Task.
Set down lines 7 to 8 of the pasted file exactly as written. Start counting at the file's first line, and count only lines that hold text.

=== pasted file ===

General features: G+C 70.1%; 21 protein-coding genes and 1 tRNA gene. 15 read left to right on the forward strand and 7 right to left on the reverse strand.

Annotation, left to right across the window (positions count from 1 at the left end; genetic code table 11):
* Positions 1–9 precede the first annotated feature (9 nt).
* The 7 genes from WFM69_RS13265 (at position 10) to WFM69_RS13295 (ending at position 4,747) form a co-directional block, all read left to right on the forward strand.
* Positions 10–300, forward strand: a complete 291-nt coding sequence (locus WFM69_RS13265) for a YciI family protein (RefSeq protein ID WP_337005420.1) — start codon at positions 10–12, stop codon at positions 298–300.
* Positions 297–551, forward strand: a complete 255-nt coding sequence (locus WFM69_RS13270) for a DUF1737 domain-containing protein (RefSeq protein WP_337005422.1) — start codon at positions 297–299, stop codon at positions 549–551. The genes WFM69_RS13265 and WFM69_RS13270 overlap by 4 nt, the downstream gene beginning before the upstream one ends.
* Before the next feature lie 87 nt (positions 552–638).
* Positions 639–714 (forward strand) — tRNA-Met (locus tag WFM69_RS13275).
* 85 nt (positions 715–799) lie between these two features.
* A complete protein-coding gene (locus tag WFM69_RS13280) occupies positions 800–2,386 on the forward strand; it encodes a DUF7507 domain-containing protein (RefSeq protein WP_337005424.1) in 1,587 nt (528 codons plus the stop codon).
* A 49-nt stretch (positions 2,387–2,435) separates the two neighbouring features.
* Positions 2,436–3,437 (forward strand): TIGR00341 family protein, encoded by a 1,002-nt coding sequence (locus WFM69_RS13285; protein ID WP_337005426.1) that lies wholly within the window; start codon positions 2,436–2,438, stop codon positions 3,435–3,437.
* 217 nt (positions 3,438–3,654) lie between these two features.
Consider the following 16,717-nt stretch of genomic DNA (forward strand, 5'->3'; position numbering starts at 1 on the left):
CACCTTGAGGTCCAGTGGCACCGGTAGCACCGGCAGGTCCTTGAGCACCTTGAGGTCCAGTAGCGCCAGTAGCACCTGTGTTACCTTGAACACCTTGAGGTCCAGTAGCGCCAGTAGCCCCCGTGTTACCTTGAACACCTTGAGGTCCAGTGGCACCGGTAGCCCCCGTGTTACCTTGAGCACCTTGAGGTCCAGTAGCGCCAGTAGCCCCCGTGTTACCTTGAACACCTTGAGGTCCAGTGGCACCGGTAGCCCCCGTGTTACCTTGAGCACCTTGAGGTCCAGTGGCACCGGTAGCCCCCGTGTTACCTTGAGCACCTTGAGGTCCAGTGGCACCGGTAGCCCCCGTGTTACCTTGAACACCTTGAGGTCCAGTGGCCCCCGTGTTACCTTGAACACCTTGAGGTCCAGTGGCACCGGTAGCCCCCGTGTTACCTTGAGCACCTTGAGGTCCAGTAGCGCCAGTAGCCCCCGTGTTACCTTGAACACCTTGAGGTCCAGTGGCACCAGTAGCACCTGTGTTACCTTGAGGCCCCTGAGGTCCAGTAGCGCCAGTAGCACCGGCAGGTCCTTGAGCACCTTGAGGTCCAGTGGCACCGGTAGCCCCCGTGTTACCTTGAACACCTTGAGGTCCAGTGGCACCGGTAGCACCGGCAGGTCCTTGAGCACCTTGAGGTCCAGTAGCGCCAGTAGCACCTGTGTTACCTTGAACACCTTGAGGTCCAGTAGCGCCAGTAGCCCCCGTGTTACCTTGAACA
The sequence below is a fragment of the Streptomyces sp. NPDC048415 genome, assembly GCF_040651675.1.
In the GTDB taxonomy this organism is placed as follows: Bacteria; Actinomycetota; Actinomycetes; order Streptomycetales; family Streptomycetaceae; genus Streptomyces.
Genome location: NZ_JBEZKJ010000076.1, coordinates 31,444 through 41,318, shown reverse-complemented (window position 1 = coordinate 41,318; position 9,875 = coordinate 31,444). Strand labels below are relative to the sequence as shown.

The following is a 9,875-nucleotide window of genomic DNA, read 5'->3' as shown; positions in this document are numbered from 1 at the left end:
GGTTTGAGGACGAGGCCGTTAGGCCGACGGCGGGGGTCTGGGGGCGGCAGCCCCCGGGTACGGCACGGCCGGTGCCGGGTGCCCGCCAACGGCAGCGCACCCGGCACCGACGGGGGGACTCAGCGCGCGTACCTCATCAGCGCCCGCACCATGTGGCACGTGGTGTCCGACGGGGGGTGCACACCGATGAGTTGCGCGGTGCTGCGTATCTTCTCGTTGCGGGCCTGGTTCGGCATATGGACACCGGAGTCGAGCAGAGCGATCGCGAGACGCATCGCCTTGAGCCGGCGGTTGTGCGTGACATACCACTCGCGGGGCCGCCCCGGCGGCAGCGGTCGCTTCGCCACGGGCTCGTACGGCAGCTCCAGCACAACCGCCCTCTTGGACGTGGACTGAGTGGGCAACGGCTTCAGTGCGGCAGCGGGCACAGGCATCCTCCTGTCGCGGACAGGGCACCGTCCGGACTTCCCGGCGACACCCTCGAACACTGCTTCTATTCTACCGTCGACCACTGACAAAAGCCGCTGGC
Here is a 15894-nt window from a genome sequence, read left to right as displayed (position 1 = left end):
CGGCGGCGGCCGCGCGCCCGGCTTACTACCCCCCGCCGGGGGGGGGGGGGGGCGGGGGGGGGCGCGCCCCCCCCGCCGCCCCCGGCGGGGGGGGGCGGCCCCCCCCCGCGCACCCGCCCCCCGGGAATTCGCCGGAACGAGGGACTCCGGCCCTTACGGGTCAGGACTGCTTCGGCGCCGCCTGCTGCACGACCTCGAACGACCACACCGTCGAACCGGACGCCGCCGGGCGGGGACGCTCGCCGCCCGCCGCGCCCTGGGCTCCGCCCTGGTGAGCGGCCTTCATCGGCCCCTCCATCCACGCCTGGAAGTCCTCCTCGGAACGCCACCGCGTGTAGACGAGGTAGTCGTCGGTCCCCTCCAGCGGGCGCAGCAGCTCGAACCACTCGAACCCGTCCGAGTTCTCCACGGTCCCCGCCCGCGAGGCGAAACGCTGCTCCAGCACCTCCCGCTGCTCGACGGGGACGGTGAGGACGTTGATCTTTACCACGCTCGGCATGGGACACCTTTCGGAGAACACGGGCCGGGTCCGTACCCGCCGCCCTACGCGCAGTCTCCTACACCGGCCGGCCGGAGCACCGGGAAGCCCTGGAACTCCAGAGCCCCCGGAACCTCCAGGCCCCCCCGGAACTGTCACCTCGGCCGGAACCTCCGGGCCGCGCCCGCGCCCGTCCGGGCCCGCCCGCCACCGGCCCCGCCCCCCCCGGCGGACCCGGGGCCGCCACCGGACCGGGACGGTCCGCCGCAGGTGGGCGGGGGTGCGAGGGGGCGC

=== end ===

* Before the next feature lie 87 nt (positions 552–638).
* Positions 639–714 (forward strand) — tRNA-Met (locus tag WFM69_RS13275).